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  • (01. January 2010., 10:27:49)

Author Topic: FCC Chairman: Everybody in US must be in on "broadband revolution"  (Read 3004 times)

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In a room packed with representatives from just about every major telecom-related company in North America, Federal Communications Commission Chairman Kevin Martin appeared via satellite to deliver one of the keynote addresses at the annual NXTcomm telecom conference. Martin made the case for increased investment in broadband infrastructure, talked about the importance of the upcoming 700MHz auction in creating a wireless broadband infrastructure, and expressed his hope that new franchising regulations will lead to lowered cable prices.

Martin's keynote was facilitated by Walter McCormick, president of the United States Telecom Association and another telecom industry executive and consisted of a question-and-answer session covering topics of interest to both the telecom industry and consumers. Throughout his appearance, Martin was very matter of fact and appeared to tailor his remarks towards his audience. He stressed the need for increased broadband availability in the US, saying that the FCC's role is to create a regulatory climate where this can best happen. 
Deregulation and "dumb networks"

Addressing the topic of the FCC's policies on deregulation, which have resulted in rulings that DSL and cable providers do not have to lease their lines to competing companies, Martin said that he believes the FCC's actions have provided incentives for companies to invest in broadband. "I think that our policies have been a success," Martin said. "Most importantly, we're seeing broadband adoption across all demographics. It's critical that we make sure that everyone in the country can take advantage of the broadband revolution."

Martin also addressed the question of network neutrality, responding to a question on what his response was to those pushing to legislate "dumb networks." He said that it's important for the FCC to "ensure that there are rules in place to facilitate innovation."
"It's crucial to ensure that people are able to recoup some of the cost of their investments," Martin noted. "[Providers] should have the flexibility to offer various tiers of service." At the same time, investment and innovation needs to be facilitated and encouraged on the "edge of the network." Martin said that the FCC needs to "ensure that consumers will be able to access all of the content on the Internet and attach their own devices to the network as long as they do not damage the network."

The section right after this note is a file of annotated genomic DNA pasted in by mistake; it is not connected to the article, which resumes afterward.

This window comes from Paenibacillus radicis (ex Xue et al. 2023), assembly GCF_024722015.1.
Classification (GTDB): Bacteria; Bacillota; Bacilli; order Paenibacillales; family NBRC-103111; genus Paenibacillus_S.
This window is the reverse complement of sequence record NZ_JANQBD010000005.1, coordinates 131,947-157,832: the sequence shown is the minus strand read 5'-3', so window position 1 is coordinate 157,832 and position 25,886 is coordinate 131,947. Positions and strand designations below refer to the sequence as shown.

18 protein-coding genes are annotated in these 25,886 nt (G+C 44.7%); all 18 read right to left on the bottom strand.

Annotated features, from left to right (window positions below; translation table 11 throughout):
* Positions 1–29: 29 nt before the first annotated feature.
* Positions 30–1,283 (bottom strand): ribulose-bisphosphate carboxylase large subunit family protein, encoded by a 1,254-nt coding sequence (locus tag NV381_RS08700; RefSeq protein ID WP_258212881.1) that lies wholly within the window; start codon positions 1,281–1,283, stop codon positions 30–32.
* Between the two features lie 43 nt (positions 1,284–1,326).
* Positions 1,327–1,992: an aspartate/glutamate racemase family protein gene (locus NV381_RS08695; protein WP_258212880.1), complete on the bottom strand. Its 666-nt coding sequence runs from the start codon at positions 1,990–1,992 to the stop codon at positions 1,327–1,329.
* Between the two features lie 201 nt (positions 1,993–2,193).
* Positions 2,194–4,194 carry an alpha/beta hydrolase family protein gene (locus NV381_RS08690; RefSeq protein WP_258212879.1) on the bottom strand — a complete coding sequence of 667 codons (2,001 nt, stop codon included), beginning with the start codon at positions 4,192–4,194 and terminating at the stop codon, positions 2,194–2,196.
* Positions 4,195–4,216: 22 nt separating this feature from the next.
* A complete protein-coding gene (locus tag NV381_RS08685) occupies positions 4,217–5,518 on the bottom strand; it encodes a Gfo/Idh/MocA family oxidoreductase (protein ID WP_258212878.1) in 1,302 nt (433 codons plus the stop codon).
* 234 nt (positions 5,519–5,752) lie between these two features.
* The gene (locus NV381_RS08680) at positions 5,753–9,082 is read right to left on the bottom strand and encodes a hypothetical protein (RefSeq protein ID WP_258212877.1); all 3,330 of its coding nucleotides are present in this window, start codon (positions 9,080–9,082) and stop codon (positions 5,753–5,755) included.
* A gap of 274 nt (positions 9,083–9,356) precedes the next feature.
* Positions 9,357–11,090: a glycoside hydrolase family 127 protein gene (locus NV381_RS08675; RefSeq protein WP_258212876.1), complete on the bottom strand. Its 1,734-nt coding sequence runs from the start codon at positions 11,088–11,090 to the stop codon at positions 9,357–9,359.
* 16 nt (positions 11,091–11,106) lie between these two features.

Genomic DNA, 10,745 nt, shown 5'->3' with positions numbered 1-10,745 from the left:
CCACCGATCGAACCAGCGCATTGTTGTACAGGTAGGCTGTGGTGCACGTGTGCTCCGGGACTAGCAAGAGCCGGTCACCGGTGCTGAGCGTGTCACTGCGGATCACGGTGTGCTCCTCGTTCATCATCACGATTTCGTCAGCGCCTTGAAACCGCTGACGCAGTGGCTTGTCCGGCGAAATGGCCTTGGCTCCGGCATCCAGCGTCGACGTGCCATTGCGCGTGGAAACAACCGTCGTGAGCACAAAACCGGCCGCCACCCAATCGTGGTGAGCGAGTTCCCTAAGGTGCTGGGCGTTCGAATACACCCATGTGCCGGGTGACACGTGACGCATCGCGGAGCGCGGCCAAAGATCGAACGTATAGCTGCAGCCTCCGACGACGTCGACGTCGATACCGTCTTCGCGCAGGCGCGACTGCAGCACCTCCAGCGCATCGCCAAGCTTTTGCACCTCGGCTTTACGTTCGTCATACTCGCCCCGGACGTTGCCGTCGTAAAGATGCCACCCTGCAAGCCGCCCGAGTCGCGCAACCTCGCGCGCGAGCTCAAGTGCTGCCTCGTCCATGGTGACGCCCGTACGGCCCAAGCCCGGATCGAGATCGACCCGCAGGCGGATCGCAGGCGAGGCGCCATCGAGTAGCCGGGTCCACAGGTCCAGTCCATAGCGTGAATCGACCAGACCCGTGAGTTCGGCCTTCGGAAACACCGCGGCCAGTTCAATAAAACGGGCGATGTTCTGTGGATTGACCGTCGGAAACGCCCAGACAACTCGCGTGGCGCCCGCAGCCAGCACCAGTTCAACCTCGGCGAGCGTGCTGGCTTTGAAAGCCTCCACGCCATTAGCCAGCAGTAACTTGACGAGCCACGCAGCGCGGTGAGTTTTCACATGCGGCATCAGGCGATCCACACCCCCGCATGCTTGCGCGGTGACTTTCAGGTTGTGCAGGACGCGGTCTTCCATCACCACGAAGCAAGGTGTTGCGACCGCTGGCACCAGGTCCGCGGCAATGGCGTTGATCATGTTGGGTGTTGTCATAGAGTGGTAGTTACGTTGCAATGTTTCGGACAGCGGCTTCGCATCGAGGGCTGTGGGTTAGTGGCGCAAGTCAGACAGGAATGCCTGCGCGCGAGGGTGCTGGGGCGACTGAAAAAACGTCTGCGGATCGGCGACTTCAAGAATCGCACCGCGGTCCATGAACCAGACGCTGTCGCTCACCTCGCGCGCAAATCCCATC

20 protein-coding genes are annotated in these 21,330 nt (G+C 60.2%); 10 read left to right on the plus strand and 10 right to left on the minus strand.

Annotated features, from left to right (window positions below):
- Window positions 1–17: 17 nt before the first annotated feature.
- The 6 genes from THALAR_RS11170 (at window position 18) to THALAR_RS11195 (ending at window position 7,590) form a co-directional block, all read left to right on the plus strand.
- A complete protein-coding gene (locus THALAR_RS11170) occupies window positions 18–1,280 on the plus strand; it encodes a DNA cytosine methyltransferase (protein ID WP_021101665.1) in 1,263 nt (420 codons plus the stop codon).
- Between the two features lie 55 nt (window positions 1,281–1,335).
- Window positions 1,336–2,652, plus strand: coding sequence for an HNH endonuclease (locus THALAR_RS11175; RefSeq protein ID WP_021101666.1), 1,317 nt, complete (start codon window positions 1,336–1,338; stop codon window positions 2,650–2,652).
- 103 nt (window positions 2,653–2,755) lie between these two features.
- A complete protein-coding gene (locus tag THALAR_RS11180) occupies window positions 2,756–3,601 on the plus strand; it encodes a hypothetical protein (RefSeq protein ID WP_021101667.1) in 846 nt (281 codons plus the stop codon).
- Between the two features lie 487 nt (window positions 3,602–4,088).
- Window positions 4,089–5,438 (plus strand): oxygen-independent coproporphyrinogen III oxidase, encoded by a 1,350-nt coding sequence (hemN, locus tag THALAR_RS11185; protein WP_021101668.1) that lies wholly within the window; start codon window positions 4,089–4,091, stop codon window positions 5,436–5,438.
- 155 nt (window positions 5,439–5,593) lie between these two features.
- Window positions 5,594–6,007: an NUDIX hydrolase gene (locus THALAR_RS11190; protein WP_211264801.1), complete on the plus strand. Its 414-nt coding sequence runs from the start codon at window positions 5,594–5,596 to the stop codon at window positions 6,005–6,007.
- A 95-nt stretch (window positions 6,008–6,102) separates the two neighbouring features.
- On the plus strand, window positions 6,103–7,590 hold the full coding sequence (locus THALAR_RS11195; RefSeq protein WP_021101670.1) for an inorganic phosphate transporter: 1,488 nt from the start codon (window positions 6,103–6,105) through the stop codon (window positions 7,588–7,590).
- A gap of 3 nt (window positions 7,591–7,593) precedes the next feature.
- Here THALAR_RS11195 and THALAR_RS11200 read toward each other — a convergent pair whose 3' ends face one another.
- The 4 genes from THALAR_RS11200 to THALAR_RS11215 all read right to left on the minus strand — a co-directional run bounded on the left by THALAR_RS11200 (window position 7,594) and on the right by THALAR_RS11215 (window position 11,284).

Local franchising

Local video franchises were another hot topic, with McCormick asking the Chairman his views on what the Commission's role is in this "competitive video environment." Noting that cable prices have more than doubled over the past ten years while the price of Internet access and phone services has dropped during the same period, Martin said that the FCC's role is to do everything it can to facilitate increased video competition.

"Local franchises are inhibiting the ability of telecoms to make their infrastructure investments," said Martin, apparently referring to the often-contentious negotiations between telecoms, cable companies, and local governments over fiber deployments. "We need to make sure we're doing everything we can to facilitate video competition," argued Martin, noting that investment in video infrastructure will lead to better options for broadband.
Spectrum auction

Saying that the 700MHz spectrum auction is the "highest-profile issue facing the FCC," McCormick asked how the Chairman saw the auction spurring broadband adoption. "The FCC needs to make sure that spectrum is available for companies to create wireless networks so that consumers can take advantage of wireless broadband," replied Martin. He envisions a seamless connection between wired and wireless connections and envisions a "wireless broadband pipe" into the home. Referring to the Congressional mandate for the auctions to begin no later than January 2008, he said that "we need to get the spectrum out into the marketplace quickly."

Martin concluded his telecom-industry-friendly remarks by saying that one of the FCC's priorities is to continue facilitating and encouraging investment. "I'm excited by the opportunities technology are bringing to consumers," he concluded.

Consumers will be excited too—if the benefits Martin envisions for them come to fruition. For all the talk about consumers during his speech, it's clear that the FCC is relying on the telecom industry to make those consumer benefits a reality.

Ars Technica
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